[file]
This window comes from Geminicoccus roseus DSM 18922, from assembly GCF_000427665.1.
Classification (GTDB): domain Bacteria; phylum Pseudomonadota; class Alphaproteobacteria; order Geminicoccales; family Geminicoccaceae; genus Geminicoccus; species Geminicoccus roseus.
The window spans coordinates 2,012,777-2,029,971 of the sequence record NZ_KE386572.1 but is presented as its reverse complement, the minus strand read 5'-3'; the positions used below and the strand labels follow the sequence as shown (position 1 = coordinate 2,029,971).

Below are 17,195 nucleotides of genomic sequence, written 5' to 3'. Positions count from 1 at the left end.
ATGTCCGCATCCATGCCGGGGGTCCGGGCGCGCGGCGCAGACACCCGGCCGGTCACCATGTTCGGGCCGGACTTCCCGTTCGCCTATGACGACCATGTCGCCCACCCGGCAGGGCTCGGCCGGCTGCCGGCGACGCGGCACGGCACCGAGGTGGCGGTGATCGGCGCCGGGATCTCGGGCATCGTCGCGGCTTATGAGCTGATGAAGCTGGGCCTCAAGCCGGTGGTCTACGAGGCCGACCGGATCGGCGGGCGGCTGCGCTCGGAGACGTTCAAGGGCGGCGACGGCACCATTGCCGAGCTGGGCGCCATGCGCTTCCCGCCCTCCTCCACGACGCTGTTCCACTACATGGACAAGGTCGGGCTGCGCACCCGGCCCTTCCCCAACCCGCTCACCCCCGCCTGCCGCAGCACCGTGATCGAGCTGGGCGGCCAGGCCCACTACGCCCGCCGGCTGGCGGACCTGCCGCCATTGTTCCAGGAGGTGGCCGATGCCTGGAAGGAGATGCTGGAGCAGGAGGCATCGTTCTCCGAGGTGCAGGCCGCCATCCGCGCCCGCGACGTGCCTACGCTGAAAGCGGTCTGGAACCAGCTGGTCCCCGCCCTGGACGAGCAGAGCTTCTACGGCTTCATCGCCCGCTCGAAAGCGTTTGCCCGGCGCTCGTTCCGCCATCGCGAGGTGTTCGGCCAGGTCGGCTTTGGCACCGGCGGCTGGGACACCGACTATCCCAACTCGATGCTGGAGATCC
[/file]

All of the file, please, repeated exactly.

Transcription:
This window comes from Geminicoccus roseus DSM 18922, from assembly GCF_000427665.1.
Classification (GTDB): domain Bacteria; phylum Pseudomonadota; class Alphaproteobacteria; order Geminicoccales; family Geminicoccaceae; genus Geminicoccus; species Geminicoccus roseus.
The window spans coordinates 2,012,777-2,029,971 of the sequence record NZ_KE386572.1 but is presented as its reverse complement, the minus strand read 5'-3'; the positions used below and the strand labels follow the sequence as shown (position 1 = coordinate 2,029,971).

Below are 17,195 nucleotides of genomic sequence, written 5' to 3'. Positions count from 1 at the left end.
ATGTCCGCATCCATGCCGGGGGTCCGGGCGCGCGGCGCAGACACCCGGCCGGTCACCATGTTCGGGCCGGACTTCCCGTTCGCCTATGACGACCATGTCGCCCACCCGGCAGGGCTCGGCCGGCTGCCGGCGACGCGGCACGGCACCGAGGTGGCGGTGATCGGCGCCGGGATCTCGGGCATCGTCGCGGCTTATGAGCTGATGAAGCTGGGCCTCAAGCCGGTGGTCTACGAGGCCGACCGGATCGGCGGGCGGCTGCGCTCGGAGACGTTCAAGGGCGGCGACGGCACCATTGCCGAGCTGGGCGCCATGCGCTTCCCGCCCTCCTCCACGACGCTGTTCCACTACATGGACAAGGTCGGGCTGCGCACCCGGCCCTTCCCCAACCCGCTCACCCCCGCCTGCCGCAGCACCGTGATCGAGCTGGGCGGCCAGGCCCACTACGCCCGCCGGCTGGCGGACCTGCCGCCATTGTTCCAGGAGGTGGCCGATGCCTGGAAGGAGATGCTGGAGCAGGAGGCATCGTTCTCCGAGGTGCAGGCCGCCATCCGCGCCCGCGACGTGCCTACGCTGAAAGCGGTCTGGAACCAGCTGGTCCCCGCCCTGGACGAGCAGAGCTTCTACGGCTTCATCGCCCGCTCGAAAGCGTTTGCCCGGCGCTCGTTCCGCCATCGCGAGGTGTTCGGCCAGGTCGGCTTTGGCACCGGCGGCTGGGACACCGACTATCCCAACTCGATGCTGGAGATCC